Next, determine the demand for your product and the price elasticity of demand in the market you’re pursuing. If demand changes substantially with price changes, whether up or down, then demand is elastic. If demand does not change much when the prices change, then demand is inelastic and consumers will buy your products regardless.
Ordinarily, the higher the price, the lower the demand. The exception is for luxury items where a very high price signals a product of a higher quality.
Consumers are not so sensitive to price growth if the product is unique or has a high value. On the other hand, consumers are more sensitive to price increases if there is a lower priced alternative or substitute product.
Competitive Pricing Strategy
By understanding your competitor’s pricing policy, you can develop a competitive strategy to respond to their pricing tactics.
6 Ways to Implement the Most Effective Pricing Strategy
When the price is set artificially low, a good or service can gain market share quickly. This is effective when launching a new product. Once the promotion period is over and the market share objective is met, prices are raised to a reasonable level in order to achieve profitability.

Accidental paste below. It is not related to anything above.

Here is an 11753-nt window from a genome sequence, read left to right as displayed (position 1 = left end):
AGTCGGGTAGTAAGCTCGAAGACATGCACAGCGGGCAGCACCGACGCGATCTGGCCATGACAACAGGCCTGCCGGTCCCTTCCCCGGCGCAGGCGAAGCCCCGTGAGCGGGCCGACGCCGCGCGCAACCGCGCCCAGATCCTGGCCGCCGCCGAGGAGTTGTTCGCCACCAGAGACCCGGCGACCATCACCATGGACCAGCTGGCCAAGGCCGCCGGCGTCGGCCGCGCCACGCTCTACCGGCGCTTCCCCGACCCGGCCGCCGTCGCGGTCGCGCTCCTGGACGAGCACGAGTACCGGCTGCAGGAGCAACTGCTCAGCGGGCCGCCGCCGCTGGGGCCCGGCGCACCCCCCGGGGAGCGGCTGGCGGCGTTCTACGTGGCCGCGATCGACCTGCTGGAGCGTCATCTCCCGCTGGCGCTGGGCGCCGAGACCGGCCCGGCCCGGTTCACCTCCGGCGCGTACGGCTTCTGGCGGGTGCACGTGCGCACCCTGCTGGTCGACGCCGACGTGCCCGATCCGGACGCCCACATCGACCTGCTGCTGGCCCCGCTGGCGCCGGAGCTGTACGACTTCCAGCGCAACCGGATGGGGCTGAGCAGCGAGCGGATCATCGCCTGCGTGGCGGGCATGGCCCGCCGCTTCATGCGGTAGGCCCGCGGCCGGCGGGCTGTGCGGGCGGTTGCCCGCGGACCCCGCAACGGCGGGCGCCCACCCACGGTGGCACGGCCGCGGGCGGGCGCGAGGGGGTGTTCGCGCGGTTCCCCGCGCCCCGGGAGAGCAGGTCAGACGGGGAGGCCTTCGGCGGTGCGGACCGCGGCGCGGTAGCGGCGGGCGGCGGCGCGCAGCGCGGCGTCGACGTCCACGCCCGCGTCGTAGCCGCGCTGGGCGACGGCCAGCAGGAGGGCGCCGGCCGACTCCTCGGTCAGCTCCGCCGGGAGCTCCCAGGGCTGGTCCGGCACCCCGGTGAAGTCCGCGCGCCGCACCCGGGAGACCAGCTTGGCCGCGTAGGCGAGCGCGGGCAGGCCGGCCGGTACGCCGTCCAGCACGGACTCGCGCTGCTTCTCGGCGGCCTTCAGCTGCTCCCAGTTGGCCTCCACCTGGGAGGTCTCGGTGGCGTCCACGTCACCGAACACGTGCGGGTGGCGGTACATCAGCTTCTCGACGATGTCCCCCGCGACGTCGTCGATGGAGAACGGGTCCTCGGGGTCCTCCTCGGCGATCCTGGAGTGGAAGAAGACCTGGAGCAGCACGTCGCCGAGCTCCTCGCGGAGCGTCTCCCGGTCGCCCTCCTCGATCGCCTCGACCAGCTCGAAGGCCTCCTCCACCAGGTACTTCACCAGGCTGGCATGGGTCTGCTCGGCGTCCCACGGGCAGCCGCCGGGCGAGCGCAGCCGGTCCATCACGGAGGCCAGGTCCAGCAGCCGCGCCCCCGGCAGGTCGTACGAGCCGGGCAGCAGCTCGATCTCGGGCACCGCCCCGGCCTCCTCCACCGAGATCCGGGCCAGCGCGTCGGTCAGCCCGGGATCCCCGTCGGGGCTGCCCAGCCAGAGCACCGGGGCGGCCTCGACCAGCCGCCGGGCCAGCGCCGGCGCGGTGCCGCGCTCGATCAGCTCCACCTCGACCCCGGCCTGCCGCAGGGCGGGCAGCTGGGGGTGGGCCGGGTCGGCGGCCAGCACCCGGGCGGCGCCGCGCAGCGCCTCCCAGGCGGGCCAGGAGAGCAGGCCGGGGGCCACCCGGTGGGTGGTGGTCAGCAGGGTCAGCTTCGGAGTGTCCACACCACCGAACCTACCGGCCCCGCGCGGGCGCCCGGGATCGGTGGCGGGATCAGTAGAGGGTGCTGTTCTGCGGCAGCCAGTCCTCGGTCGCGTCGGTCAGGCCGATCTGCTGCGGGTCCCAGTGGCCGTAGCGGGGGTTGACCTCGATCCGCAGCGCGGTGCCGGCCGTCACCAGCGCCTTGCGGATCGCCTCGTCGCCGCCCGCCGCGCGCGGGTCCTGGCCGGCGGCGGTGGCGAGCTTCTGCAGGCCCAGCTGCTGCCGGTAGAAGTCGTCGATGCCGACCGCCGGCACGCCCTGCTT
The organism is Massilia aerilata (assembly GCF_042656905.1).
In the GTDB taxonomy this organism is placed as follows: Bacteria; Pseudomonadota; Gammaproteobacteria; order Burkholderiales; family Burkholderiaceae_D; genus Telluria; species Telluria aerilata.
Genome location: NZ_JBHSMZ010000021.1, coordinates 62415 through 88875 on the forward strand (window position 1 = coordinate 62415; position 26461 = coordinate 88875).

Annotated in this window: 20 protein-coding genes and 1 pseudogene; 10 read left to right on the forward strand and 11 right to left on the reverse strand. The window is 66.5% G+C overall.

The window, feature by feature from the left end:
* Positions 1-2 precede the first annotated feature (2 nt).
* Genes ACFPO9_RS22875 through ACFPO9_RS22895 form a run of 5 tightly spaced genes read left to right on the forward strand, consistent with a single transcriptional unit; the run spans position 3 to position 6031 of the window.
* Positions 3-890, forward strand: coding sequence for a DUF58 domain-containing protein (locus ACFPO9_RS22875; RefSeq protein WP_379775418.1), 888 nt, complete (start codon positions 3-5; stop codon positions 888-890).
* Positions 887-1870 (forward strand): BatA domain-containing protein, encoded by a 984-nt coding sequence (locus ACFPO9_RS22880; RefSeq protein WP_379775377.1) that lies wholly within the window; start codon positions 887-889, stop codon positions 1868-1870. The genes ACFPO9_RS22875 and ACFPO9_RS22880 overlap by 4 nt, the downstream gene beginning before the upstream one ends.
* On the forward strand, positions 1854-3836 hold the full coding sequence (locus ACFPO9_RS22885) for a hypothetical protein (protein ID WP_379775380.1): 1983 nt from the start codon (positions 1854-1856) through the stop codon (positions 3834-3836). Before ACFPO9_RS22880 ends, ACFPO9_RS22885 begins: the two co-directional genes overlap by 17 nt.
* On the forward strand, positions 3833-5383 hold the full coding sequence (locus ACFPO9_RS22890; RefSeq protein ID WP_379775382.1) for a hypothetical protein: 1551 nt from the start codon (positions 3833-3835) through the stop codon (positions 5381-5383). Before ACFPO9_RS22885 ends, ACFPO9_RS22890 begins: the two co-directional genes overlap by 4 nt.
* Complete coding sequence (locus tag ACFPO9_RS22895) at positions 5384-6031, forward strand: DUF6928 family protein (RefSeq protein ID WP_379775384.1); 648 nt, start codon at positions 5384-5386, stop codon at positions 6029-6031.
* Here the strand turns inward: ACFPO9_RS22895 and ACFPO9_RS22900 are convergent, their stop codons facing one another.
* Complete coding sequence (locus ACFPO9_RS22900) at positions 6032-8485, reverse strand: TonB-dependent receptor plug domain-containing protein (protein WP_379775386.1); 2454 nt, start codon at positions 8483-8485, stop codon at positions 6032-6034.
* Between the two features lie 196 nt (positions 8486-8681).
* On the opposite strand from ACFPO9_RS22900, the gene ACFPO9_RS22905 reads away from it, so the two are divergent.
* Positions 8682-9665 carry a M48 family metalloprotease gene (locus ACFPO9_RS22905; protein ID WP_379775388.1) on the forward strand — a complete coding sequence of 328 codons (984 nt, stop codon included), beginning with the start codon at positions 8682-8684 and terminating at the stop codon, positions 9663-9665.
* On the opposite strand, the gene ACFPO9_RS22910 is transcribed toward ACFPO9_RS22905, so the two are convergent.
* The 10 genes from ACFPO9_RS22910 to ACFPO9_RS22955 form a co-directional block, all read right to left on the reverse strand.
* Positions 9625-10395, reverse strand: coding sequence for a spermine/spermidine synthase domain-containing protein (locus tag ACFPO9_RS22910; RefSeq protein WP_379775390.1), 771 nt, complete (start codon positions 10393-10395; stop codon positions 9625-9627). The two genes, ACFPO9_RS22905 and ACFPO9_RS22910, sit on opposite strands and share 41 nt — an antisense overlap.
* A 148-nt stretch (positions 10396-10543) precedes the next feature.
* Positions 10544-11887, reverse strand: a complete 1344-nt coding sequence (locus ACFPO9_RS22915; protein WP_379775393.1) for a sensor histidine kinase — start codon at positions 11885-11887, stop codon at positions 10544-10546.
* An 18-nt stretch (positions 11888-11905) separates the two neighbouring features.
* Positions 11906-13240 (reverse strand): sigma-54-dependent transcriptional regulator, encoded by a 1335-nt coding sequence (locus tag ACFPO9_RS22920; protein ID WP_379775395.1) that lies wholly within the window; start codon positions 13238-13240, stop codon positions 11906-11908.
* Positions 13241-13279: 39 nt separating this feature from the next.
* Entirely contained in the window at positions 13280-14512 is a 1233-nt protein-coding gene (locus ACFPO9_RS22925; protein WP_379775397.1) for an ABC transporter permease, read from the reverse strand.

Consider dollar store prices and bargain box shops. Margins are wafer thin and overhead costs are kept extremely low. The idea behind economy pricing is to target the mass market and high market share with products everyone needs at rock bottom prices. Products must be priced at a level that is sustainable.
Skimming means that a high price is charged for a good until competitors offer a comparable product. The idea is to earn max profits before the product or segment attracts competitors who will lower profits for everyone.
The highest price is used as a defining criterion for premium or luxury products such as designer handbags, sports cars, or hotel accommodations. Premium pricing strategies work in industries where a strong competitive advantage already exists.
Psychology pricing is a technique that encourages consumers to respond on emotional levels instead of logical ones. It can include pulling on heart strings by encouraging them to donate to a charity, or it can be clever pricing tactics. For instance, pricing a gym membership for $99 instead of $100 has proven to attract more members. The mind tricks itself into believing there is a more significant difference than there is. The goal is to increase demand by creating an illusion of greater value to the consumer.
With bundle pricing, businesses sell multiple products for a lower rate than if they were purchased separately. Bundling increases the value perception in the minds of consumers since they are essentially getting something for free. Keep in mind, however, that the profits earned on higher-value items must make up for the losses taken on the lower-value goods.
A business should develop an effective pricing strategy in order to optimize profits and maintain a solid position in its market. Pricing strategies can be used to change consumer behavior, prevent new entrants into an existing market, to increase market share, or to enter a new market.